Frankenstein, Agent of S.H.A.D.E. #3

A comic review article by: Nick Boisson

Jeff Lemire is quickly becoming my favorite comic book writer working today. Sweet Tooth is fantastic, his run on Superboy is the only instance that the character has ever been able to support his own title successfully and he has been gaining a lot of steam thanks to his work on Animal Man. But his other New 52 title is something special as well. I fear it to be a title many readers are overlooking because of the name in the logo. Who wants to read a DC title starring Frankenstein? I can honestly say that this is not the Frankenstein's monster from Shelley's beautiful horror title nor is it so tied to the Boris Karloff films from the '30s that you would be unable to enjoy it. Frankenstein: Agent of S.H.A.D.E. is a whole different kind of monster!

In our story so far, Frankenstein and his team are sent to a little town in middle America where a portal to another dimension is open and creatures from a distant planet have ravaged the town and are attempting to do that same to the entire world. It is now up to Frankenstein and his Creature Commandos to stop them before it that happens. In the last issue, they cross into the other dimension and find a group of the same spider-monsters that were attacking the city trying to tear the Lady Frankenstein apart.

What I loved about the last issue was how Frankenstein was adapting to being the leader of this new team. They were slowly progressing. This issue has more character dynamics. Lemire throws all of these characters together and just lets them all learn to deal with their new assignments. Each character has a distinct personality, which not only has them constantly clashing with, but also complimenting one another. Specifically, Velcoro and Griffith are constantly bickering and crackin' wise. Yet those two are always at one another's side throughout. But the dynamic between Frank and Lady Frankenstein is wonderful! You instantly feel that these two know one another quite well and the dialogue scenes between the two are ripe with sarcasm and a bit of anger. While that "Ex-wife" bit was a little hammy, you know these two's  relationship is a calamitous one and that they both care for one another, even if they are undead divorcĂ©es.

On huge step up from last month's issue was the lack of first-person narration. The first issue was clear of it and had me excited to see what happens next. Last month, Lemire fell into a trap of first-person narration to explain Dr. Mazursky's story. This issue, Lemire went right back to trusting that his characters could tell their own stories. While this book does have its fair share of dialogue flying around, it is far less wordy than many books out there. One can tell that Lemire has a rich backstory for everyone of his characters. Any writer that could make the reader feel like they know these characters inside-out by issue #3 deserves quite an appropriation of applause.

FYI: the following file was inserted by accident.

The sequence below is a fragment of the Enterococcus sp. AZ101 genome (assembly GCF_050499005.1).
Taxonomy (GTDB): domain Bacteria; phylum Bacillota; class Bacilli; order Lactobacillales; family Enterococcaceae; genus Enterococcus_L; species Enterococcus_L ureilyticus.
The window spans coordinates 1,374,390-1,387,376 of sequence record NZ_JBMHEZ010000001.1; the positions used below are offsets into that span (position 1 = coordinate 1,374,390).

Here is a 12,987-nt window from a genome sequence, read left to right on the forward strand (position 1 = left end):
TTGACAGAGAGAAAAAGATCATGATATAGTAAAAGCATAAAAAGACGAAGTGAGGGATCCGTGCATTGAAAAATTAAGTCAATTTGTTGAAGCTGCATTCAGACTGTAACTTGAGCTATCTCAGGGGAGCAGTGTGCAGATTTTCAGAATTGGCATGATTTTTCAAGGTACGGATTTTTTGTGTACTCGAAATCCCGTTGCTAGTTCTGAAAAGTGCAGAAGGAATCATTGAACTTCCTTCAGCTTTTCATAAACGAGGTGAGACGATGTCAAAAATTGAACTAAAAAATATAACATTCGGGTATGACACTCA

This book is also very funny due to Lemire's remarkable character personalities. Lady Frankenstein delivers most of this issue's best gags. In the scene with Velcoro and Griffith, she points a gun at Velcoro's head and informs him that he is not her type, which put a fearful face on both characters. She then turns to Griffith and flirts with him a bit, leaving him both afraid and uncomfortable. But when Frankenstein is leaping at the giant spider that is about to eat him, he screams, "That's it, beast! Bare your fangs! I'll gladly pull them from your foul maw!" That is easily my favorite thing to have read in comics, this week.

My only concern with this issue is that everything seemed to be taken care of with far too much ease. A bunch of angry spider-creatures? The mummy can wipe them all out in a single panel. One BIG spider? Frankenstein will manage to rip its heart out (literally!) with no fear. Now, this may have been done purposefully so that whatever comes for them in the next issue hits them with an even bigger surprise than the moving mountain. At least, I hope that is what Lemire is trying to go for.

But enough about Lemire's writing. Alberto Pontecelli's art shines on this title, but his work on this issue is his best yet! He had started strong with issue #1, but this issue solidified his standing as the best artist for the series. His art compliments Lemire's sensibilities on this title so well and takes anything and everything that Lemire throws at his and makes it stick perfectly! His first issue, while good, looked a bit flat. Ponticelli has definitely hit a peak with this issue. His world has depth and his characters pop out from whatever stands in the background. I can only imagine how the issues will look by the end of his run. And his monsters! Oh holy fuck, his monsters!

If you are not picking this book up, you truly need to remedy that error. DC had promised diversity in the titles. This book is one of the ones where DC has succeeded! We're only three issues in and you have enough time to go pick them all up at you local comic shop and check out what you've been missing. This is the book that you wanted out of the New 52! Have at them!

Nick Boisson grew up on television, Woody Allen, video games, Hardy Boys mysteries and DC comic books, with the occasional Spider-Man issue thrown in for good measure. He currently roams the rainy streets of Miami, Florida, looking for a nice tie, a woman that gets him, and the windbreaker he lost when he was eight. He sometimes writes things down on Twitter at @nitroslick.

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